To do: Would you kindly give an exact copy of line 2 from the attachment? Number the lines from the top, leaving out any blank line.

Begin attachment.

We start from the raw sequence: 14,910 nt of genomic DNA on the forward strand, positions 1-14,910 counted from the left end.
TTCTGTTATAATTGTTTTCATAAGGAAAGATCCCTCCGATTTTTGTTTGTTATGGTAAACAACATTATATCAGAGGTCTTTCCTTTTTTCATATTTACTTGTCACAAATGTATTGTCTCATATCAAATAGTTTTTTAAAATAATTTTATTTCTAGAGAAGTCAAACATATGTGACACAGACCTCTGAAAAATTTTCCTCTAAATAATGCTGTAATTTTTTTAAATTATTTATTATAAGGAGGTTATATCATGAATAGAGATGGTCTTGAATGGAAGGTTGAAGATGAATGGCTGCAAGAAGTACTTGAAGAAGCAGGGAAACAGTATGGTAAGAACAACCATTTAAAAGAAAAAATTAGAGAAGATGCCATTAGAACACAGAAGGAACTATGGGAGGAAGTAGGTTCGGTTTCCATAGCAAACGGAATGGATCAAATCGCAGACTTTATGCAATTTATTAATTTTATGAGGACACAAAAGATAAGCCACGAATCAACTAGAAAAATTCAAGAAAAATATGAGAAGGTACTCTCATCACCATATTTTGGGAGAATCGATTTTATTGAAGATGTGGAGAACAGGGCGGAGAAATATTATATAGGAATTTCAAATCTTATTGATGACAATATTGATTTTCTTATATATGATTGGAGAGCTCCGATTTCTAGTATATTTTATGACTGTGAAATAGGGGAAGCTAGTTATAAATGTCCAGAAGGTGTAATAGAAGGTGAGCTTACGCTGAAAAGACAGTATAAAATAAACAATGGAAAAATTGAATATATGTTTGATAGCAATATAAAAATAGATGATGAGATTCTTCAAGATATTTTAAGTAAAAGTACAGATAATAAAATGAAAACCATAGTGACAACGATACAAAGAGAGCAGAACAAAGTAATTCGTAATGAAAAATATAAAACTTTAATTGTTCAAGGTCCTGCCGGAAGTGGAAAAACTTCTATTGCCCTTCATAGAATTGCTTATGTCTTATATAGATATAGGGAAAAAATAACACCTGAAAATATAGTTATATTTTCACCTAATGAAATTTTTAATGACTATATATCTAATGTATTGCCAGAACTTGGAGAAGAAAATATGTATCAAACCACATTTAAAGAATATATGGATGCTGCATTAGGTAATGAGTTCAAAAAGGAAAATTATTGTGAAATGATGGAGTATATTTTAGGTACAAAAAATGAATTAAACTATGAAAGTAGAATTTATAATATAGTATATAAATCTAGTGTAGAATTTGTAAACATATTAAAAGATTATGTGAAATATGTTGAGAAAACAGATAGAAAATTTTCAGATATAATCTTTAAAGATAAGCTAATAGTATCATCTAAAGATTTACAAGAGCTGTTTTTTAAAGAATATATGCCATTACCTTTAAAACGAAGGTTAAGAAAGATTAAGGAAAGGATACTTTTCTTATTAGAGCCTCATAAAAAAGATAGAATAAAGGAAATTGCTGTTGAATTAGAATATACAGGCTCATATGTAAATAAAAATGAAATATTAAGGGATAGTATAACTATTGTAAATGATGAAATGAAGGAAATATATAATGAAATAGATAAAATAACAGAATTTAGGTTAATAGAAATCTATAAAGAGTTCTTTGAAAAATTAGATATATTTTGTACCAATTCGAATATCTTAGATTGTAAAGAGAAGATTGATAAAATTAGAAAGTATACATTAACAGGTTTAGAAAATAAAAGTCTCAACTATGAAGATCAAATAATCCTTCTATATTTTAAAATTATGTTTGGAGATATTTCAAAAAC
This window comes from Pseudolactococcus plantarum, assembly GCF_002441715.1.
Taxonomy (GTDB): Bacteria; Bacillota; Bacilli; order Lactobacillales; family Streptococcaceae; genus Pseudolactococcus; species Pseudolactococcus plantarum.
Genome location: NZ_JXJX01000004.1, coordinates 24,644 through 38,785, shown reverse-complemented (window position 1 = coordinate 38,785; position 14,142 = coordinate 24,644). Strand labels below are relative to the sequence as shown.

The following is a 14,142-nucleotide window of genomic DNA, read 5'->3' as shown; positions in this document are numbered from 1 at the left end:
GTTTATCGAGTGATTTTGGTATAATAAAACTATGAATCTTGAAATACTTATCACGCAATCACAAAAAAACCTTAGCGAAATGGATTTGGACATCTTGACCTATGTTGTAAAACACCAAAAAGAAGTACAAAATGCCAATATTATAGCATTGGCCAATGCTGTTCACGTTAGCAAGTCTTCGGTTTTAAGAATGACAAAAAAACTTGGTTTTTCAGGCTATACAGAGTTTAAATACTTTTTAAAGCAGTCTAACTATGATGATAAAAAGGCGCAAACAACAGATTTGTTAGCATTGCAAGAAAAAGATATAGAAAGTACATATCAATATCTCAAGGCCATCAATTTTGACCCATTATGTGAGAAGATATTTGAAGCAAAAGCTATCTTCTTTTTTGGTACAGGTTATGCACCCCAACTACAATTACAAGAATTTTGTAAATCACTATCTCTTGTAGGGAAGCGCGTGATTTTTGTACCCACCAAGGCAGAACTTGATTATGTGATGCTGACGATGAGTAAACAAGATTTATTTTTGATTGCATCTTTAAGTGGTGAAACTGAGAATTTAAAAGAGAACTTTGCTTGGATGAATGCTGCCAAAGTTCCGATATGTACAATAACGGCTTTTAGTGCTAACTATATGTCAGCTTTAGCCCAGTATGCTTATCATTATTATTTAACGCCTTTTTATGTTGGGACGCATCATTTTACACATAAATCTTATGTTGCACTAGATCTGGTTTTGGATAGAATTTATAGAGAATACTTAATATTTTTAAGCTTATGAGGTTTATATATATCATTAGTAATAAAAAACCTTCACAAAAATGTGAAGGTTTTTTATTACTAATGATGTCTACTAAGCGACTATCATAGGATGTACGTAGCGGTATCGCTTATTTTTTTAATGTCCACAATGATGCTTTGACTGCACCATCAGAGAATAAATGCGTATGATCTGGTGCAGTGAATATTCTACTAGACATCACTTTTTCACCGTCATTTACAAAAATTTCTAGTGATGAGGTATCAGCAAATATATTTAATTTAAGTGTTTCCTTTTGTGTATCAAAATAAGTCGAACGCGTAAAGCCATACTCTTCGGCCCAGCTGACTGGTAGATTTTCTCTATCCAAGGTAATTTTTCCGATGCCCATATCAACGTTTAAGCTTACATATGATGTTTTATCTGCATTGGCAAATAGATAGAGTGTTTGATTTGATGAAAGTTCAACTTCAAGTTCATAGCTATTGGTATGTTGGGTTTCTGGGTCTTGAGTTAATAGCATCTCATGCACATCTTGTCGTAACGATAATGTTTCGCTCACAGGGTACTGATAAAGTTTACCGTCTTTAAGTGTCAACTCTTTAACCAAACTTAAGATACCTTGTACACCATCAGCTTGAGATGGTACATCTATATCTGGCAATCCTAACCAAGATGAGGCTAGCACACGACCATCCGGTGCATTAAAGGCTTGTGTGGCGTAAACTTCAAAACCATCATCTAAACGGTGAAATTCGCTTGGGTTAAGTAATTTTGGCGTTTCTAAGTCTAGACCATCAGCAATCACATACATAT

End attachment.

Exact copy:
TTCTGTTATAATTGTTTTCATAAGGAAAGATCCCTCCGATTTTTGTTTGTTATGGTAAACAACATTATATCAGAGGTCTTTCCTTTTTTCATATTTACTTGTCACAAATGTATTGTCTCATATCAAATAGTTTTTTAAAATAATTTTATTTCTAGAGAAGTCAAACATATGTGACACAGACCTCTGAAAAATTTTCCTCTAAATAATGCTGTAATTTTTTTAAATTATTTATTATAAGGAGGTTATATCATGAATAGAGATGGTCTTGAATGGAAGGTTGAAGATGAATGGCTGCAAGAAGTACTTGAAGAAGCAGGGAAACAGTATGGTAAGAACAACCATTTAAAAGAAAAAATTAGAGAAGATGCCATTAGAACACAGAAGGAACTATGGGAGGAAGTAGGTTCGGTTTCCATAGCAAACGGAATGGATCAAATCGCAGACTTTATGCAATTTATTAATTTTATGAGGACACAAAAGATAAGCCACGAATCAACTAGAAAAATTCAAGAAAAATATGAGAAGGTACTCTCATCACCATATTTTGGGAGAATCGATTTTATTGAAGATGTGGAGAACAGGGCGGAGAAATATTATATAGGAATTTCAAATCTTATTGATGACAATATTGATTTTCTTATATATGATTGGAGAGCTCCGATTTCTAGTATATTTTATGACTGTGAAATAGGGGAAGCTAGTTATAAATGTCCAGAAGGTGTAATAGAAGGTGAGCTTACGCTGAAAAGACAGTATAAAATAAACAATGGAAAAATTGAATATATGTTTGATAGCAATATAAAAATAGATGATGAGATTCTTCAAGATATTTTAAGTAAAAGTACAGATAATAAAATGAAAACCATAGTGACAACGATACAAAGAGAGCAGAACAAAGTAATTCGTAATGAAAAATATAAAACTTTAATTGTTCAAGGTCCTGCCGGAAGTGGAAAAACTTCTATTGCCCTTCATAGAATTGCTTATGTCTTATATAGATATAGGGAAAAAATAACACCTGAAAATATAGTTATATTTTCACCTAATGAAATTTTTAATGACTATATATCTAATGTATTGCCAGAACTTGGAGAAGAAAATATGTATCAAACCACATTTAAAGAATATATGGATGCTGCATTAGGTAATGAGTTCAAAAAGGAAAATTATTGTGAAATGATGGAGTATATTTTAGGTACAAAAAATGAATTAAACTATGAAAGTAGAATTTATAATATAGTATATAAATCTAGTGTAGAATTTGTAAACATATTAAAAGATTATGTGAAATATGTTGAGAAAACAGATAGAAAATTTTCAGATATAATCTTTAAAGATAAGCTAATAGTATCATCTAAAGATTTACAAGAGCTGTTTTTTAAAGAATATATGCCATTACCTTTAAAACGAAGGTTAAGAAAGATTAAGGAAAGGATACTTTTCTTATTAGAGCCTCATAAAAAAGATAGAATAAAGGAAATTGCTGTTGAATTAGAATATACAGGCTCATATGTAAATAAAAATGAAATATTAAGGGATAGTATAACTATTGTAAATGATGAAATGAAGGAAATATATAATGAAATAGATAAAATAACAGAATTTAGGTTAATAGAAATCTATAAAGAGTTCTTTGAAAAATTAGATATATTTTGTACCAATTCGAATATCTTAGATTGTAAAGAGAAGATTGATAAAATTAGAAAGTATACATTAACAGGTTTAGAAAATAAAAGTCTCAACTATGAAGATCAAATAATCCTTCTATATTTTAAAATTATGTTTGGAGATATTTCAAAAAC